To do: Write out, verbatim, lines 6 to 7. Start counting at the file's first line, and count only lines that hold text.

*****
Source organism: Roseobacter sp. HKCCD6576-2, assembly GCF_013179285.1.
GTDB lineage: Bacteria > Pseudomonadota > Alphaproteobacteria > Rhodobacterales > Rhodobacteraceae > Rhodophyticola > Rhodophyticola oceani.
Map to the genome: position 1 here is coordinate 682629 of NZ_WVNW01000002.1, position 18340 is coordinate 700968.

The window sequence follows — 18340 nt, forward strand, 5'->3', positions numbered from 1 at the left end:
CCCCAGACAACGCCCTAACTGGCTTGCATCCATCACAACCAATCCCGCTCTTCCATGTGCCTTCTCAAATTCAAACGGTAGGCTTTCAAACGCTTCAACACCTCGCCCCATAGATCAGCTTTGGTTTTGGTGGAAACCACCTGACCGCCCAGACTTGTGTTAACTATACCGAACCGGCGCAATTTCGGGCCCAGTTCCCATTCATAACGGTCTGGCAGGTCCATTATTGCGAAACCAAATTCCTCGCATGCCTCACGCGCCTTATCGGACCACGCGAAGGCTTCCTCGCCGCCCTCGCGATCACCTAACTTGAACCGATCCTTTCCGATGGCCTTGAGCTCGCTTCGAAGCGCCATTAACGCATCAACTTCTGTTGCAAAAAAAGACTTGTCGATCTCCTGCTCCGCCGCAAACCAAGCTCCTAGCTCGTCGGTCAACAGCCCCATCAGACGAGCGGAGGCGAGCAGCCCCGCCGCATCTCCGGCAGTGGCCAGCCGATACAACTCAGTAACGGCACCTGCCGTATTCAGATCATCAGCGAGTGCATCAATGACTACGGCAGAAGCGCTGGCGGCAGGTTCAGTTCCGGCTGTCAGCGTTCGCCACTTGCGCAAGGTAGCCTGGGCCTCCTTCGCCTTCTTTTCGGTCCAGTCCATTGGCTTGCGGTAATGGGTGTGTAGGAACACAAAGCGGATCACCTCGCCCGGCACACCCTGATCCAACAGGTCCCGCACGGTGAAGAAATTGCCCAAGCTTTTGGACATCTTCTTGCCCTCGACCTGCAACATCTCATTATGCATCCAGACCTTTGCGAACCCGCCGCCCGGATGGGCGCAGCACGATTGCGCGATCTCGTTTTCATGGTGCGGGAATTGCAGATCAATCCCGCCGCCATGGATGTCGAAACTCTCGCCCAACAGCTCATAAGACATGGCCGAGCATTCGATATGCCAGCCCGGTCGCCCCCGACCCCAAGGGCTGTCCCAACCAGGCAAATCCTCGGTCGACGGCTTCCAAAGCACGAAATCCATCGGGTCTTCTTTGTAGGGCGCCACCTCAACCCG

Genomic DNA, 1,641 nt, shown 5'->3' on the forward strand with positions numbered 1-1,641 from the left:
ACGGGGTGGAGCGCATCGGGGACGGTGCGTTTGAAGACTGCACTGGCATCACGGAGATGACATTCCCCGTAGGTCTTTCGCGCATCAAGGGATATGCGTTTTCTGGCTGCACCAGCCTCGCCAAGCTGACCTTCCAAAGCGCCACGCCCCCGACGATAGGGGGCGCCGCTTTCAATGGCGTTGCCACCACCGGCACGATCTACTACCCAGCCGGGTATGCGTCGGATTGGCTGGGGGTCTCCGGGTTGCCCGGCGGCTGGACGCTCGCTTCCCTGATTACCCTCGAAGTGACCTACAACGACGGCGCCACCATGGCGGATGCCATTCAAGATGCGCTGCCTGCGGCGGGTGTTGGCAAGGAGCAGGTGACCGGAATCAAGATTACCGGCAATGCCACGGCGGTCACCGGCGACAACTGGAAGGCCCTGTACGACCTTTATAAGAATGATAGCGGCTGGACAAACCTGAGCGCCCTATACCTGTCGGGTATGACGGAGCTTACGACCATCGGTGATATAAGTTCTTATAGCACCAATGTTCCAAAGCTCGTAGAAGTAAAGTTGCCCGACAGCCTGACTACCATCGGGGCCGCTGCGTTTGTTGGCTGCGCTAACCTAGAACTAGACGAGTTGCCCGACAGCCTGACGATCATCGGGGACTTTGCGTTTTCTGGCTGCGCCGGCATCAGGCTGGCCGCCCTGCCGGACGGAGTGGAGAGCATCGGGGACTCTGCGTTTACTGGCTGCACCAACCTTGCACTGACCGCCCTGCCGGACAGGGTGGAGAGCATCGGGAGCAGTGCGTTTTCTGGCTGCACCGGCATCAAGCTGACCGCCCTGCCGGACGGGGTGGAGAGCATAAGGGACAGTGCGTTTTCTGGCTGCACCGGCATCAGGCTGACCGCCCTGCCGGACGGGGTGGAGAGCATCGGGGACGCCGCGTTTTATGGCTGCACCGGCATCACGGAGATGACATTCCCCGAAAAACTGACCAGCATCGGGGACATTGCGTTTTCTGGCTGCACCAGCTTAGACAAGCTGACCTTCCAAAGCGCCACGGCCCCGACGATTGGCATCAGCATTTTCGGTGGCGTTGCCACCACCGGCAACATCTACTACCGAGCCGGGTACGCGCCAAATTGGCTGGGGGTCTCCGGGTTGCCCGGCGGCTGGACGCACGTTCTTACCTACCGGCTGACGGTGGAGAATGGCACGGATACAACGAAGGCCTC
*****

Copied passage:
Genomic DNA, 1,641 nt, shown 5'->3' on the forward strand with positions numbered 1-1,641 from the left:
ACGGGGTGGAGCGCATCGGGGACGGTGCGTTTGAAGACTGCACTGGCATCACGGAGATGACATTCCCCGTAGGTCTTTCGCGCATCAAGGGATATGCGTTTTCTGGCTGCACCAGCCTCGCCAAGCTGACCTTCCAAAGCGCCACGCCCCCGACGATAGGGGGCGCCGCTTTCAATGGCGTTGCCACCACCGGCACGATCTACTACCCAGCCGGGTATGCGTCGGATTGGCTGGGGGTCTCCGGGTTGCCCGGCGGCTGGACGCTCGCTTCCCTGATTACCCTCGAAGTGACCTACAACGACGGCGCCACCATGGCGGATGCCATTCAAGATGCGCTGCCTGCGGCGGGTGTTGGCAAGGAGCAGGTGACCGGAATCAAGATTACCGGCAATGCCACGGCGGTCACCGGCGACAACTGGAAGGCCCTGTACGACCTTTATAAGAATGATAGCGGCTGGACAAACCTGAGCGCCCTATACCTGTCGGGTATGACGGAGCTTACGACCATCGGTGATATAAGTTCTTATAGCACCAATGTTCCAAAGCTCGTAGAAGTAAAGTTGCCCGACAGCCTGACTACCATCGGGGCCGCTGCGTTTGTTGGCTGCGCTAACCTAGAACTAGACGAGTTGCCCGACAGCCTGACGATCATCGGGGACTTTGCGTTTTCTGGCTGCGCCGGCATCAGGCTGGCCGCCCTGCCGGACGGAGTGGAGAGCATCGGGGACTCTGCGTTTACTGGCTGCACCAACCTTGCACTGACCGCCCTGCCGGACAGGGTGGAGAGCATCGGGAGCAGTGCGTTTTCTGGCTGCACCGGCATCAAGCTGACCGCCCTGCCGGACGGGGTGGAGAGCATAAGGGACAGTGCGTTTTCTGGCTGCACCGGCATCAGGCTGACCGCCCTGCCGGACGGGGTGGAGAGCATCGGGGACGCCGCGTTTTATGGCTGCACCGGCATCACGGAGATGACATTCCCCGAAAAACTGACCAGCATCGGGGACATTGCGTTTTCTGGCTGCACCAGCTTAGACAAGCTGACCTTCCAAAGCGCCACGGCCCCGACGATTGGCATCAGCATTTTCGGTGGCGTTGCCACCACCGGCAACATCTACTACCGAGCCGGGTACGCGCCAAATTGGCTGGGGGTCTCCGGGTTGCCCGGCGGCTGGACGCACGTTCTTACCTACCGGCTGACGGTGGAGAATGGCACGGATACAACGAAGGCCTC